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bu-kusa
3rd May 2009, 23:12
After yet again reading through my translation of the Gorin no Sho, I found mentioned that other works of Miyamoto Musashi were available. I have done a brief search but couldnít see if there were any accurate translations of the Hyoho Sanjukajo, Dokkodo and Hyoho Shiji ni Kajo available. The Dokkodo available on wikipeadia was far different in tranlation to the extract on hyoho.com and it was apparent that in order to start to understand it I would need a primer on both history and the literature style (Buddhist influences) Can anyone point me in the right direction?

Edit: Iíve just found a review of Miyamoto Musashi: His Life and Writings (Hardcover) by Kenji Tokitsu, by Mr Colin Watkin, which seems to be some of what Iím looking for, has there been any other books which may offer additional, or more accurate information?

Bruce Mitchell
4th May 2009, 03:49
Tokitsu is pretty good, but I think that he goes astray when he starts extrapolating on Musashi's theories based on his Karate experience. Karate is not koryu bujutsu. I prefer William Scott Wilson's Lone Samurai and would recommend reading Wilson and Tokitsu together for a more balanced view.

bu-kusa
4th May 2009, 16:19
Thanks, I was thinking of starting with Wilson and when finished going onto Tokitsu, do either have sections on the Hyoho Sanjukajo, Dokkodo and Hyoho Shiji ni Kajo or other extant writings of Musashi?

Bruce Mitchell
4th May 2009, 17:03
Tokitsu has the following:
by Musashi
Gorin no sho
Hyodokyo
Hyoho sanju go kajo
Hyoho shiju ni kaju
Dokkodo

by his disciples
Hyoho shin ki tai oboe gaki
Senki niten ryu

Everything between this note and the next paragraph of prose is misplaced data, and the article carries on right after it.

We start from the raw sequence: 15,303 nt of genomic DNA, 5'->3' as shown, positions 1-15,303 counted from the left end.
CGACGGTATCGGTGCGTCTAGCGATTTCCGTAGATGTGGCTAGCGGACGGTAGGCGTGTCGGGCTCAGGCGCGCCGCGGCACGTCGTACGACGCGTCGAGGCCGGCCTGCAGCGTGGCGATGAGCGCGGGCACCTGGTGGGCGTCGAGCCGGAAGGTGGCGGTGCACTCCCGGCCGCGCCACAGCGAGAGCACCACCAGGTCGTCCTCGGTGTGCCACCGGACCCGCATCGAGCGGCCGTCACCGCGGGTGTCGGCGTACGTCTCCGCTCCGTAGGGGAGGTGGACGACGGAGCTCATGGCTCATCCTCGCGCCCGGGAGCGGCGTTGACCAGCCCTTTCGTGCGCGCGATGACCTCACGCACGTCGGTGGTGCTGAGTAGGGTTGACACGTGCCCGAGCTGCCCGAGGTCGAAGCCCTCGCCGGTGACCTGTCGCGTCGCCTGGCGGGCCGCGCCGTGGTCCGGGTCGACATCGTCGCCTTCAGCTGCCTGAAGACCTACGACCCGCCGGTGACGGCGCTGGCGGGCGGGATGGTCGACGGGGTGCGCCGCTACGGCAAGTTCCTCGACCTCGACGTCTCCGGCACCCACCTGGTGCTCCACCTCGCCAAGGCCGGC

Musashi ryu shugyo kokoroe no koto

Wilson is less complete, but has a better analysis of Musashi's writings in my opinion.

You should also probably read some books about Jodo Shinshu Buddhist, but I have no suggestions here (not my area of interest). Try posting in the Buddhism section here and you might get some good leads.

bu-kusa
4th May 2009, 19:37
Excellent, thank you very much, once I'm through with Wilson and I have the time Ill look into Jodo Shinshu Buddhism and Tokitsu.

That should see me entertained on long train journeys for a good long while!

Many thanks Mr Mitchell

Joseph Svinth
5th May 2009, 01:58
You might want to check out Professor Bodiford's essays in "Martial Arts of the World: An Encyclopedia," edited by Thomas A. Green (ABC-CLIO, 2001). It's out of print, but the reference section at the library may have a copy.

ScottUK
5th May 2009, 10:08
by his disciples
Hyoho shin ki tai oboe gaki
Senki niten ryu
Musashi ryu shugyo kokoroe no kotoThere is also the Nitenki (which has eluded me for years).

Drop Hyaku a line and see if his translation of Dokkodo ever got completed.

bu-kusa
8th May 2009, 18:10
Brillient, Thank you Scott!